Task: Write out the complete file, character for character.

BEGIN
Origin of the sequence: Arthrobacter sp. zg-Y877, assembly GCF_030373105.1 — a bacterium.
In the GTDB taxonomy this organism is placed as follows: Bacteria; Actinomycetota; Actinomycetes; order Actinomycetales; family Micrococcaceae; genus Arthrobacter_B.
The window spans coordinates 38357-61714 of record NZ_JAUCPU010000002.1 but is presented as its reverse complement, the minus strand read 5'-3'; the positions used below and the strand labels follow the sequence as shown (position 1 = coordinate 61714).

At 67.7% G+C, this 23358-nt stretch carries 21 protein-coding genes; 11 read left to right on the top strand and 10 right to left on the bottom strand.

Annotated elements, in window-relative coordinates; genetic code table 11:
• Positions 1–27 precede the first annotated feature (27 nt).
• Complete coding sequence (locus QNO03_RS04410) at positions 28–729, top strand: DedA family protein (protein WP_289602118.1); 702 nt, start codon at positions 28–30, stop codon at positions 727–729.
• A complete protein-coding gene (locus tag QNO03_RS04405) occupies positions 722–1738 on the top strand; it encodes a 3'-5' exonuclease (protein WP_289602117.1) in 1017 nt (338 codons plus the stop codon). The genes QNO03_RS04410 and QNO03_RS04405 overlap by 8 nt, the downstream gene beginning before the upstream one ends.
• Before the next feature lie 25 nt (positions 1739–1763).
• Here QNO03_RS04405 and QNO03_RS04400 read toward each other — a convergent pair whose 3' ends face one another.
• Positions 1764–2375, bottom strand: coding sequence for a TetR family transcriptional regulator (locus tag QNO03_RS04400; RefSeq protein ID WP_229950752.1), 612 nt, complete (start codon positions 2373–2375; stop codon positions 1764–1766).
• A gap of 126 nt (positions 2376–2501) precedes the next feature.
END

Origin of the sequence: Arthrobacter sp. zg-Y877, assembly GCF_030373105.1 — a bacterium.
In the GTDB taxonomy this organism is placed as follows: Bacteria; Actinomycetota; Actinomycetes; order Actinomycetales; family Micrococcaceae; genus Arthrobacter_B.
The window spans coordinates 38357-61714 of record NZ_JAUCPU010000002.1 but is presented as its reverse complement, the minus strand read 5'-3'; the positions used below and the strand labels follow the sequence as shown (position 1 = coordinate 61714).

At 67.7% G+C, this 23358-nt stretch carries 21 protein-coding genes; 11 read left to right on the top strand and 10 right to left on the bottom strand.

Annotated elements, in window-relative coordinates; genetic code table 11:
• Positions 1–27 precede the first annotated feature (27 nt).
• Complete coding sequence (locus QNO03_RS04410) at positions 28–729, top strand: DedA family protein (protein WP_289602118.1); 702 nt, start codon at positions 28–30, stop codon at positions 727–729.
• A complete protein-coding gene (locus tag QNO03_RS04405) occupies positions 722–1738 on the top strand; it encodes a 3'-5' exonuclease (protein WP_289602117.1) in 1017 nt (338 codons plus the stop codon). The genes QNO03_RS04410 and QNO03_RS04405 overlap by 8 nt, the downstream gene beginning before the upstream one ends.
• Before the next feature lie 25 nt (positions 1739–1763).
• Here QNO03_RS04405 and QNO03_RS04400 read toward each other — a convergent pair whose 3' ends face one another.
• Positions 1764–2375, bottom strand: coding sequence for a TetR family transcriptional regulator (locus tag QNO03_RS04400; RefSeq protein ID WP_229950752.1), 612 nt, complete (start codon positions 2373–2375; stop codon positions 1764–1766).
• A gap of 126 nt (positions 2376–2501) precedes the next feature.